In addition to dwelling coverage, a policy might also include coverage to repair or replace outbuildings like a detached garage or shed, or other structures like a fence. (If it doesn’t, you might be able to obtain coverage via an insurance rider.) Your policy may also include coverage for additional living expenses if you have to move out of your home while the damage is being repaired or the home is being rebuilt.

Home insurance also includes personal liability protection, and coverage of medical payments or legal expenses you could face if someone who doesn’t live with you is injured on your property. For instance, if someone slips on your icy front steps and breaks their ankle, or if your Chihuahua gets out and bites someone’s ankle, your home insurance policy will kick in.

Be mindful, though, of the damage that is and isn’t covered by standard home insurance in the event of weather-related disasters such as hurricanes or tornadoes. Your policy should protect you from one of the biggest risks, wind damage. Water should be covered too, unless the insurance company decides damage is covered by flooding, which requires a separate policy.

Types of home insurance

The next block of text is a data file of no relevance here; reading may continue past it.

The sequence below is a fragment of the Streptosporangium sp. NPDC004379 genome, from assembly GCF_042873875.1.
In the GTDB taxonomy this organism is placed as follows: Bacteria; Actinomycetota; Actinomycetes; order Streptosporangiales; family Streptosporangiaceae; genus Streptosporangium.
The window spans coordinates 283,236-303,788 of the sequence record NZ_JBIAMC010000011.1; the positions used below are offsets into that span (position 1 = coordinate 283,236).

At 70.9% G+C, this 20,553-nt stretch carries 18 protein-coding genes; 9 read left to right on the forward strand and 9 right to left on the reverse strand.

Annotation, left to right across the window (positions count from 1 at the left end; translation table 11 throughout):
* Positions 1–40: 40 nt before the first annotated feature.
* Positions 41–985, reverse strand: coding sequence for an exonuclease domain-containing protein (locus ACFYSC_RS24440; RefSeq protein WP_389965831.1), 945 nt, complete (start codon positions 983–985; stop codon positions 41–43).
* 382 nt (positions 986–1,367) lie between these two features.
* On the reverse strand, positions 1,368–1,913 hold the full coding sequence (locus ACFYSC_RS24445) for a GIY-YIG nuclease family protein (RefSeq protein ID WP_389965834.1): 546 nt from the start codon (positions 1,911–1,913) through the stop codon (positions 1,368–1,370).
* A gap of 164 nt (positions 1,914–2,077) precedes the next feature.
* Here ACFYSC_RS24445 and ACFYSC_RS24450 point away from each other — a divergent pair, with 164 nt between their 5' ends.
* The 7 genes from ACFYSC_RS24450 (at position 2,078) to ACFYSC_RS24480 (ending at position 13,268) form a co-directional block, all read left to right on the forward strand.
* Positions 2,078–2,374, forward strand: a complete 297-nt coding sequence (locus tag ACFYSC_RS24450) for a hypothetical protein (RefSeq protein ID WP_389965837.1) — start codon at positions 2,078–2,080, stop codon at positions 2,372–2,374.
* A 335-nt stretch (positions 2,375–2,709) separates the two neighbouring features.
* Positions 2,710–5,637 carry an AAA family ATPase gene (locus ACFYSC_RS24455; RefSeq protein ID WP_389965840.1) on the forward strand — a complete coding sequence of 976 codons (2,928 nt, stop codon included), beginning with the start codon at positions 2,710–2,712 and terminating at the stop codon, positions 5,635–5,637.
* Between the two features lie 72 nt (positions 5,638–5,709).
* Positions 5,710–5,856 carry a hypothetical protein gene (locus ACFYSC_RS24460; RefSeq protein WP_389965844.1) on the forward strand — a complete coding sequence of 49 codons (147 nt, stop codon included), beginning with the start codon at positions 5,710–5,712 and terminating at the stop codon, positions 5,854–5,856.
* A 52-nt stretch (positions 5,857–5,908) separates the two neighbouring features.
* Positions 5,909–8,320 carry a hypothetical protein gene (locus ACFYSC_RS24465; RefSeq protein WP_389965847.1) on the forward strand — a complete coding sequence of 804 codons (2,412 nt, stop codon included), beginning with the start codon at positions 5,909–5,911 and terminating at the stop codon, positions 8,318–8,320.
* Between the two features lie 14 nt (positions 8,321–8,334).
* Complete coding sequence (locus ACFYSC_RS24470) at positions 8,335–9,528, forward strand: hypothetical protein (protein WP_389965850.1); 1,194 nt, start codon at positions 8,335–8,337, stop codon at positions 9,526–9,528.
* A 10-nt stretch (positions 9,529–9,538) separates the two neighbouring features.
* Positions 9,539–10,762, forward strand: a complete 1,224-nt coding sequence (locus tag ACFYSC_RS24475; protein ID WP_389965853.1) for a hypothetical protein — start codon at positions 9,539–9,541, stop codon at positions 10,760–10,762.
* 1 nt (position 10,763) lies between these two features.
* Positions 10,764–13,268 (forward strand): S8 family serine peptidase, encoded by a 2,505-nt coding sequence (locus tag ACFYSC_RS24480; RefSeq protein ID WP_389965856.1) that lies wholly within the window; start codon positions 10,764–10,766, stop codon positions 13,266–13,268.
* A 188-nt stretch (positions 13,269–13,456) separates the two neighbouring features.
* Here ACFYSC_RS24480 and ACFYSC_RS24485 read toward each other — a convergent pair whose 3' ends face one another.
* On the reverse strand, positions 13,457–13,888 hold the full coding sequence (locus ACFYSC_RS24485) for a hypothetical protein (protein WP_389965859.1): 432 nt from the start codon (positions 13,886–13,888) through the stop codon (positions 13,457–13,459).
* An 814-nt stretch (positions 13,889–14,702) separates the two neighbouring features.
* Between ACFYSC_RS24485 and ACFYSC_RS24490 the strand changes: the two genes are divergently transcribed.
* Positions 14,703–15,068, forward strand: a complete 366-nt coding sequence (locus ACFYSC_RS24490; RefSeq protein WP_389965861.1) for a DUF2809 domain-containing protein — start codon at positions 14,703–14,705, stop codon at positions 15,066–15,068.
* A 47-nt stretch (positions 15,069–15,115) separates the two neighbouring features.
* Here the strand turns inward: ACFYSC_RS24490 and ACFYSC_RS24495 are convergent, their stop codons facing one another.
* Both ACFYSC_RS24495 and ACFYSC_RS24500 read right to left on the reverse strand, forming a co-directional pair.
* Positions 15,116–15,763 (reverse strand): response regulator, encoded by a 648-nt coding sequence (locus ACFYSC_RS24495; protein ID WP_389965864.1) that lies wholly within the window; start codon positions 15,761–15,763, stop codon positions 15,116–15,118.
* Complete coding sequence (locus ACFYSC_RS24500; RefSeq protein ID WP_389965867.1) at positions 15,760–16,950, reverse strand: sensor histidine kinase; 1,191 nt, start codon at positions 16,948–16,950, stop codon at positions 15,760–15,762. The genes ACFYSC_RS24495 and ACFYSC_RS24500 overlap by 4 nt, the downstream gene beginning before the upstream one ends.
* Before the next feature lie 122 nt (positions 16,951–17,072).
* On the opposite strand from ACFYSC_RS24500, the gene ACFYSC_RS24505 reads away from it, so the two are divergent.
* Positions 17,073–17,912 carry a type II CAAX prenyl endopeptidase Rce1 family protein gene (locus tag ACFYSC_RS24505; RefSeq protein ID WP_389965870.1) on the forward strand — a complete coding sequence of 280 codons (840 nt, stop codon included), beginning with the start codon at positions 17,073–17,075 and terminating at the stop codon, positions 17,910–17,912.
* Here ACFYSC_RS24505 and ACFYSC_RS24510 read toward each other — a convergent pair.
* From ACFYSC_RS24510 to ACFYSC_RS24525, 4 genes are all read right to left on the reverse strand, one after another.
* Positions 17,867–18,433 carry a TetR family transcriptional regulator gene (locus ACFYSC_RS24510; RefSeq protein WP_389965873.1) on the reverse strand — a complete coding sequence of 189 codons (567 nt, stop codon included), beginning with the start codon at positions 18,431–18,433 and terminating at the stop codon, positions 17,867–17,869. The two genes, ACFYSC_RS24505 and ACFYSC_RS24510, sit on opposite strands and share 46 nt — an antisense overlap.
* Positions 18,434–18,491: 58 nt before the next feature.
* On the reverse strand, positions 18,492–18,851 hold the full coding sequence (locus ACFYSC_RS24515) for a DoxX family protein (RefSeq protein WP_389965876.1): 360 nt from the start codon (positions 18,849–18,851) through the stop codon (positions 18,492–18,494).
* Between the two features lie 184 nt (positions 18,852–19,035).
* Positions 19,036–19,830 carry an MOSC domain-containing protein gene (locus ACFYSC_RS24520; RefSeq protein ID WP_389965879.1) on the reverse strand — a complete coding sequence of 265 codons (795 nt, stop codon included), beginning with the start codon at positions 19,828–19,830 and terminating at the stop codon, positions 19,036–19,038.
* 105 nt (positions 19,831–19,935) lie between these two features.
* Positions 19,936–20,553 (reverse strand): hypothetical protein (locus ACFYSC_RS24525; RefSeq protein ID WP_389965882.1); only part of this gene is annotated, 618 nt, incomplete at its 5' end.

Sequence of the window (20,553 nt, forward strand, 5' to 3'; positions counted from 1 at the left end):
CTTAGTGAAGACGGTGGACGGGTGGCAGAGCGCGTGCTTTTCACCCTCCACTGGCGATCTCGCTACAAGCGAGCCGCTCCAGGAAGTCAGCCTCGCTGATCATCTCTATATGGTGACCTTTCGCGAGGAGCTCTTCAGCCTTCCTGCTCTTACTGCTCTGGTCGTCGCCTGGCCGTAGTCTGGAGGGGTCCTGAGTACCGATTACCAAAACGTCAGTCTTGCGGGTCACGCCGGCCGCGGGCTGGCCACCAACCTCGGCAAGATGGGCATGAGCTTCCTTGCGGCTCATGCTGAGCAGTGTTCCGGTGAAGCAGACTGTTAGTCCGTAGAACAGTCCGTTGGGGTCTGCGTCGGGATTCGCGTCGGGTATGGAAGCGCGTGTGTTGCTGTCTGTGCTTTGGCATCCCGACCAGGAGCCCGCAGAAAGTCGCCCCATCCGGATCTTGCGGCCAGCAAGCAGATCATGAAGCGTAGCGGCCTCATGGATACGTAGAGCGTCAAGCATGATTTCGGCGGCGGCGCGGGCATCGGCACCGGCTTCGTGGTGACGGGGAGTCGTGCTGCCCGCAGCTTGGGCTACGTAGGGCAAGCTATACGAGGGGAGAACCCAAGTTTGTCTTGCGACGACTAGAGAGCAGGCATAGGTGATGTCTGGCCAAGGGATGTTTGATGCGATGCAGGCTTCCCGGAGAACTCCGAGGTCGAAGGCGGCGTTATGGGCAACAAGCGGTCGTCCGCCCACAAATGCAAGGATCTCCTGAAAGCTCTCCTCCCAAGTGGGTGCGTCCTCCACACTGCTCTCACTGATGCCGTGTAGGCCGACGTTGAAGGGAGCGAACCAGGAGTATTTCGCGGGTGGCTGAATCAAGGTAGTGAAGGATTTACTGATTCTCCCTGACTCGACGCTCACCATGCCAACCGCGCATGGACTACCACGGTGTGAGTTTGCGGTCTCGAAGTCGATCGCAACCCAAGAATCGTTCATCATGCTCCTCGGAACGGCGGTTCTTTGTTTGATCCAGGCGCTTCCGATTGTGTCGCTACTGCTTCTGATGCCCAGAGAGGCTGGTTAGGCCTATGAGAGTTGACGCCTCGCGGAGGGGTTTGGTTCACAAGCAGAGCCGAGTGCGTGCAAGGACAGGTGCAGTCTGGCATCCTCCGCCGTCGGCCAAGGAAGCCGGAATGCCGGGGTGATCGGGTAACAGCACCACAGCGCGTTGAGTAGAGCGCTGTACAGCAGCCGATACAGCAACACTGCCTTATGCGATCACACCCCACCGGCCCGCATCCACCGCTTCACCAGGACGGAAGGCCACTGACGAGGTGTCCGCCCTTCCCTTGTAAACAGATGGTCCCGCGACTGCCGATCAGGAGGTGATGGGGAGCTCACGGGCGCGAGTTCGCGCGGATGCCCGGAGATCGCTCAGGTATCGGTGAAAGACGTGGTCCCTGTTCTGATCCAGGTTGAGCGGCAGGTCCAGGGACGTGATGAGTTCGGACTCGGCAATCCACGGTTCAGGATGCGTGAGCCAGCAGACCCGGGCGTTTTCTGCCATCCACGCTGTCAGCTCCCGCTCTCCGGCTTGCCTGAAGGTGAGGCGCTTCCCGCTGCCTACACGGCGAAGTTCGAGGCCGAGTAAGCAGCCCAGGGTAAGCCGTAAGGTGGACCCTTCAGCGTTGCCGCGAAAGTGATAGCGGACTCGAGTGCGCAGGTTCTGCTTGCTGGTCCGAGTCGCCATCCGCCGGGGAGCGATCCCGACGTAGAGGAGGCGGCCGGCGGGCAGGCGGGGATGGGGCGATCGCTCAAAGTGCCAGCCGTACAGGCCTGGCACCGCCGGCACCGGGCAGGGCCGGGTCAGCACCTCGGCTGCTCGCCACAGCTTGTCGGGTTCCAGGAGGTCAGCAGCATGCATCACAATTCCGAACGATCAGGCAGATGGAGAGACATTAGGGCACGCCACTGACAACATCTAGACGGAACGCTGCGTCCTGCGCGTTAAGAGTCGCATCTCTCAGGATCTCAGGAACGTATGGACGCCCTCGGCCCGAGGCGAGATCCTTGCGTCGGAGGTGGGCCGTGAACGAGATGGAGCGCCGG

There are two primary types of coverage: Cash value coverage and replacement cost coverage. There are some significant differences between these two categories regarding the amount of coverage they provide. Here’s what you need to know.

Cash value insurance

A cash value policy will reimburse you based on the actual cash value of items with depreciation taken into account. For instance, if you have a 10-year-old TV destroyed, you’ll get the cash value of a 10-year-old TV, not a new TV.

Replacement cost insurance

A replacement cost policy will reimburse you at a rate based on what it would cost you to repair or replace what was ruined. This is higher than the cash value rate, so you could actually replace that 10-year-old TV in the example above with a new TV. (Of note: Repair or replacement of some items, such as roofs and fences, are typically reimbursed at a cash value rate only.)